Regarding Demon Possession


Sermon preached by Dn. Jeff Smith on Sunday, October 22, 2023

Regarding demon possession (Luke 8:26-39)

Good morning. So, you may have heard that St. Porphyrius Orthodox Church was bombed to rubble this week in Gaza.

You might have also read how our Patriarch John responded. I know his reaction was controversial and perhaps one-sided, but I wanted to share a selection of his words to provide context:    

What can we say when we see the bloodshed surrounding us? What is happening in Gaza, this painful catastrophe, what we are witnessing is ultimately the result of a displaced Palestinian people. For many years, Palestinians have been suffering from discrimination. I hope this catastrophe will awaken the conscience of the world to intervene and stop what is happening. Perhaps the world will finally realize that a solution must be found. Peace comes when we realize that all people have the right to dignity. We reject violence and killing. We are seekers of peace.”

In this spirit, we will have a Paraklesis for Peace in the Middle East on Tuesday. And I know from experience that our prayer can have a direct impact on the world.

So, let’s consider this violence as we reflect on today’s gospel. Like the violence we witness in Gaza, the unnamed man possessed by a legion of demons is a stark symbol of despair and brokenness; he is isolated, stripped of dignity, and consumed by darkness. The way the gospel describes his possession is graphic and vivid. It is a felt reality. The word demon calls attention to an alien and malign character of disturbing influence.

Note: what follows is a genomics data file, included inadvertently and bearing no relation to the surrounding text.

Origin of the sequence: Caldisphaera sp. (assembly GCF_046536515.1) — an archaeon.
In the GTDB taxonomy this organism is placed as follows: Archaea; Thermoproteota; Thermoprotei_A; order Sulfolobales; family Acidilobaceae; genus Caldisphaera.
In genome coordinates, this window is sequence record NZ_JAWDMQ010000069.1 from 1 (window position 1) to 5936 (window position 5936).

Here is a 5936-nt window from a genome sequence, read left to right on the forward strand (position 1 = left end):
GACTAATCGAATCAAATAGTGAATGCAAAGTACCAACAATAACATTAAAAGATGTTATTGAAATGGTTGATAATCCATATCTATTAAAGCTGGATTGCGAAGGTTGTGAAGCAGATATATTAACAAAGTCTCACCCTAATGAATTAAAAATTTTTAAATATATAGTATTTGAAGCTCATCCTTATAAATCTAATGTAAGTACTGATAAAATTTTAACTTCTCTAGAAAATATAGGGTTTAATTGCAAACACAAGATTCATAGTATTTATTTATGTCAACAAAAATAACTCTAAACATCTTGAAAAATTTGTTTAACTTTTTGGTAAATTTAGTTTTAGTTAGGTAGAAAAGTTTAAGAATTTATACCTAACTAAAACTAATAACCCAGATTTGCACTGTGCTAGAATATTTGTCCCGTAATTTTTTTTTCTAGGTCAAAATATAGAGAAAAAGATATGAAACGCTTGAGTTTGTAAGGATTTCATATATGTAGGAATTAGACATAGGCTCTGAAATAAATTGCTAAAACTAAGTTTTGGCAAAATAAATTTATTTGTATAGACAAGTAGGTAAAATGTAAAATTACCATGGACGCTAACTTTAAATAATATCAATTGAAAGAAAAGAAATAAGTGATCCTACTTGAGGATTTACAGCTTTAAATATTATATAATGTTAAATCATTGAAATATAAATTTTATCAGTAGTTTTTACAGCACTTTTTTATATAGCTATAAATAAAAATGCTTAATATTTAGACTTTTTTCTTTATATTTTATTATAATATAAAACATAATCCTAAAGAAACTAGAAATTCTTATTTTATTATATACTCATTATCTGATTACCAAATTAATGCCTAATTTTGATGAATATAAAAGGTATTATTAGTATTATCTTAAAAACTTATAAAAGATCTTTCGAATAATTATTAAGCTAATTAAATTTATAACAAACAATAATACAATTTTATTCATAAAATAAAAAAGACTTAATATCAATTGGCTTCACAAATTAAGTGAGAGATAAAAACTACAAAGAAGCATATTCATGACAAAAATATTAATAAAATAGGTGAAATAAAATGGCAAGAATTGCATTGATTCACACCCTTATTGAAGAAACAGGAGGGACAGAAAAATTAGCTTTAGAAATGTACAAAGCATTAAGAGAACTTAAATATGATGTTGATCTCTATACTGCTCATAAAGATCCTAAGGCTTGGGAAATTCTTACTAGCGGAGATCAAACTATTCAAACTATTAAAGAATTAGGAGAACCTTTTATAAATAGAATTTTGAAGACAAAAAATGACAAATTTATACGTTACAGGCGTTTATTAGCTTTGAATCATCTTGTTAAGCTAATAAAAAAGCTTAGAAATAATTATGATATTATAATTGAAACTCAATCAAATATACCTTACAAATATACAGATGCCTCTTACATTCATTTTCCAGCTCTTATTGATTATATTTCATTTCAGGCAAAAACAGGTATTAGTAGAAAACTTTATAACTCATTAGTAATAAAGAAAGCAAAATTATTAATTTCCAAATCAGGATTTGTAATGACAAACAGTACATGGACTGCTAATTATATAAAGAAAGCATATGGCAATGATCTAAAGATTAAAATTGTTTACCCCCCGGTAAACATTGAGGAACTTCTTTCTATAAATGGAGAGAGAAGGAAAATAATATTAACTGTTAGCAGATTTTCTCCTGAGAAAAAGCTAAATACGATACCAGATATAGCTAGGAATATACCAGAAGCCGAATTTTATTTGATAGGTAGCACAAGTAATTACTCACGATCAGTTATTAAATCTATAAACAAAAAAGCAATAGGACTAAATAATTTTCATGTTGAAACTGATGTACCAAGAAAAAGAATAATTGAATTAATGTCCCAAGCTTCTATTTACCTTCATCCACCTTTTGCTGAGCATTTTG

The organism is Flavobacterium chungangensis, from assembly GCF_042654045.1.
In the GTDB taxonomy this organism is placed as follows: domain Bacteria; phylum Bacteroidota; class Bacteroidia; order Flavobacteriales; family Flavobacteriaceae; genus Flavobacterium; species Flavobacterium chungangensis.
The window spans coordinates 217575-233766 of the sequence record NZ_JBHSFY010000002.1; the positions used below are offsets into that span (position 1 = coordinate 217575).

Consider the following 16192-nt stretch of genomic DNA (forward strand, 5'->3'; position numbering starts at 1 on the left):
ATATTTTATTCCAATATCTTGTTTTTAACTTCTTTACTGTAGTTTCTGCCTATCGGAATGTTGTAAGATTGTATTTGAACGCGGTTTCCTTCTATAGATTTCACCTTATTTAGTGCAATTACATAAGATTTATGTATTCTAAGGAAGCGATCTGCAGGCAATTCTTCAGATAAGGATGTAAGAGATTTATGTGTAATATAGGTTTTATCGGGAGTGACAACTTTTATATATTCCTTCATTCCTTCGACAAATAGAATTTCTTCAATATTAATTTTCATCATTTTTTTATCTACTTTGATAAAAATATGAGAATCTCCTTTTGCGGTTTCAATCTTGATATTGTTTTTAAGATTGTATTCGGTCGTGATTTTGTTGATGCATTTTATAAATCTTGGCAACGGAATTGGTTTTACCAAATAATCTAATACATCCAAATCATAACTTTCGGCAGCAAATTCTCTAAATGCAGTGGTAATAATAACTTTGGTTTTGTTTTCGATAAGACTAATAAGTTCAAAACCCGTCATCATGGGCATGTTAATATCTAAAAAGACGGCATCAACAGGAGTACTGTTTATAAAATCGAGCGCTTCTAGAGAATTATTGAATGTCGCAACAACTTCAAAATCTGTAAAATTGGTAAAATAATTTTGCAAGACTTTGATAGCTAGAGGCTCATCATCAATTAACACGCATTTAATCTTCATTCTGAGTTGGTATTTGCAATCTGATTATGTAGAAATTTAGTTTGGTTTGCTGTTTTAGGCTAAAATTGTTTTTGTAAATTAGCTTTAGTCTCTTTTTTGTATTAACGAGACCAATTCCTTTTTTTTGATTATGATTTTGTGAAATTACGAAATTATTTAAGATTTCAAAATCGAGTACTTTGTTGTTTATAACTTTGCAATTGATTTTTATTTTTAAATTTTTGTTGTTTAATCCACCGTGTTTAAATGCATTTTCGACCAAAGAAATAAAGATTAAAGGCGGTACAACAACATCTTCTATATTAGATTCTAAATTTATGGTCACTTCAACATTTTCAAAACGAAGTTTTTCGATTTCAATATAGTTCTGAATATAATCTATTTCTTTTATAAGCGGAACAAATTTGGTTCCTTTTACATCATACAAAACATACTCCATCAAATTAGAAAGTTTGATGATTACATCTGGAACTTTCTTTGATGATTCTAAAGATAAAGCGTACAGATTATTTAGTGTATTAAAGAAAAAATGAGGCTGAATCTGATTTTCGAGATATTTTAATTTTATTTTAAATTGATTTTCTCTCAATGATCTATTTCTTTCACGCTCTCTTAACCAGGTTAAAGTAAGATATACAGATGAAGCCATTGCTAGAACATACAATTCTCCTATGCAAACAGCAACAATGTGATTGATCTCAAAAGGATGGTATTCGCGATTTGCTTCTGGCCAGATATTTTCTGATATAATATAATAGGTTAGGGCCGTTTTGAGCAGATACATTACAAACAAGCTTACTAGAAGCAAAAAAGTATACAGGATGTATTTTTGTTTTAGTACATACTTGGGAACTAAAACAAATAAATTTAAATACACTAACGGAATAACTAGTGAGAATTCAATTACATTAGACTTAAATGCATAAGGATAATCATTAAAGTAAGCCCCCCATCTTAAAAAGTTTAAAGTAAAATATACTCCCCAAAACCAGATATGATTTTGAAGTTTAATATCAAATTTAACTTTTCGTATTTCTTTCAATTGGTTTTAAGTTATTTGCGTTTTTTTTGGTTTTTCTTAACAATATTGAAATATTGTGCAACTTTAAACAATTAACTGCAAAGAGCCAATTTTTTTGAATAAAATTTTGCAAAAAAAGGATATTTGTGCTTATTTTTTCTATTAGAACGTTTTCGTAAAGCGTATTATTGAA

The demon possessed man is manifestly wretched, ostracized, unclothed, in chains and fetters, but Jesus will cure and save him. This cure will involve suffering and a tearing out of sin. The man is lacking unity where Jesus will give him wholeness.

But rather than be awed by the spectacle of today’s Gospel, and Jesus’ cure is spectacular, let’s take this healing account as a metaphor for our own lives and times. How many of us have been tortured by our own memories? How often have we felt lost, broken, or trapped? How often are we confused and distressed, torn by inner conflict? All of us are implicated by inner division and hostility.  How many of us live unsheltered because of economic forces we cannot overcome no matter how hard we struggle? How many of us are enslaved by addictions and no longer know where the addiction ends, and where we begin? How many are imprisoned, excluded, cast out? Where do we find ourselves among occupying armies that brutalize entire communities and hold them captive to fear?

To fully recognize and understand ourselves is terrifying. Our God demands something that is painful to give up, a radical readjustment, a reorientation, and a new form of discipline that includes forgiveness. Freedom is dangerous and costly. But God can become our companion, our comforter, the source of our strength and peace. Beneath the many demons, there is only One God. One Love. To quote the topic of an upcoming Telos Retreat, “Wherever there is evil, good is close at hand.” That was true when Jesus approached the demoniac. It is true in Gaza today.

To sit at the feet of Jesus and to learn from him is to recover our sanity, for He is the word of God by whom all things were made and are held together. Now we can live secure, coherent, and creative lives through His Word. The Christian sits at the foot of Jesus, clothed and in his right mind. With an inner consistency and sanity, we too can offer a glad and obedient acknowledgment of truth wherever it is found.

Jesus came to challenge and cast out every power that prevents us from living fully and freely as human beings created in His image. We know that his liberating love is good news. God is at work bringing his kingdom on earth through us today. We are the light of the world. We are the salt of the earth. This is our calling.

May we ask God together to cast off our chains and share the good news of a transformed world through Jesus Christ. Amen.